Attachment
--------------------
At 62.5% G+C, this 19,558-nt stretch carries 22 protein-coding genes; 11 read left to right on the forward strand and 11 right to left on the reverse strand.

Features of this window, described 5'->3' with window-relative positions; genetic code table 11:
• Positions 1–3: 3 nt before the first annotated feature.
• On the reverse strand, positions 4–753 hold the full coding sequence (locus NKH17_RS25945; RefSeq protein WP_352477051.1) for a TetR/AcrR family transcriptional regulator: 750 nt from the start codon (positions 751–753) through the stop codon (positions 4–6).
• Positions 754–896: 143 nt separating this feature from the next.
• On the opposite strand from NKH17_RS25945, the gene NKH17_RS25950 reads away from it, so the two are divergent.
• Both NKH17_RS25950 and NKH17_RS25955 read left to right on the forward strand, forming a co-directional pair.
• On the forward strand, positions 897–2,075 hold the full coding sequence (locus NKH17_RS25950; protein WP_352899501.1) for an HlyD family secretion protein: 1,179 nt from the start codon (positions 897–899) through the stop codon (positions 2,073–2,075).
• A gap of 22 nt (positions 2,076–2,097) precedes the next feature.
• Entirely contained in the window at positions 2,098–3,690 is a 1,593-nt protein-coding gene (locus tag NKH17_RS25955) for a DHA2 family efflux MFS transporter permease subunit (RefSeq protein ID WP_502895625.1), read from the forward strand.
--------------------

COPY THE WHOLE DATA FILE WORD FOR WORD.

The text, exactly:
At 62.5% G+C, this 19,558-nt stretch carries 22 protein-coding genes; 11 read left to right on the forward strand and 11 right to left on the reverse strand.

Features of this window, described 5'->3' with window-relative positions; genetic code table 11:
• Positions 1–3: 3 nt before the first annotated feature.
• On the reverse strand, positions 4–753 hold the full coding sequence (locus NKH17_RS25945; RefSeq protein WP_352477051.1) for a TetR/AcrR family transcriptional regulator: 750 nt from the start codon (positions 751–753) through the stop codon (positions 4–6).
• Positions 754–896: 143 nt separating this feature from the next.
• On the opposite strand from NKH17_RS25945, the gene NKH17_RS25950 reads away from it, so the two are divergent.
• Both NKH17_RS25950 and NKH17_RS25955 read left to right on the forward strand, forming a co-directional pair.
• On the forward strand, positions 897–2,075 hold the full coding sequence (locus NKH17_RS25950; protein WP_352899501.1) for an HlyD family secretion protein: 1,179 nt from the start codon (positions 897–899) through the stop codon (positions 2,073–2,075).
• A gap of 22 nt (positions 2,076–2,097) precedes the next feature.
• Entirely contained in the window at positions 2,098–3,690 is a 1,593-nt protein-coding gene (locus tag NKH17_RS25955) for a DHA2 family efflux MFS transporter permease subunit (RefSeq protein ID WP_502895625.1), read from the forward strand.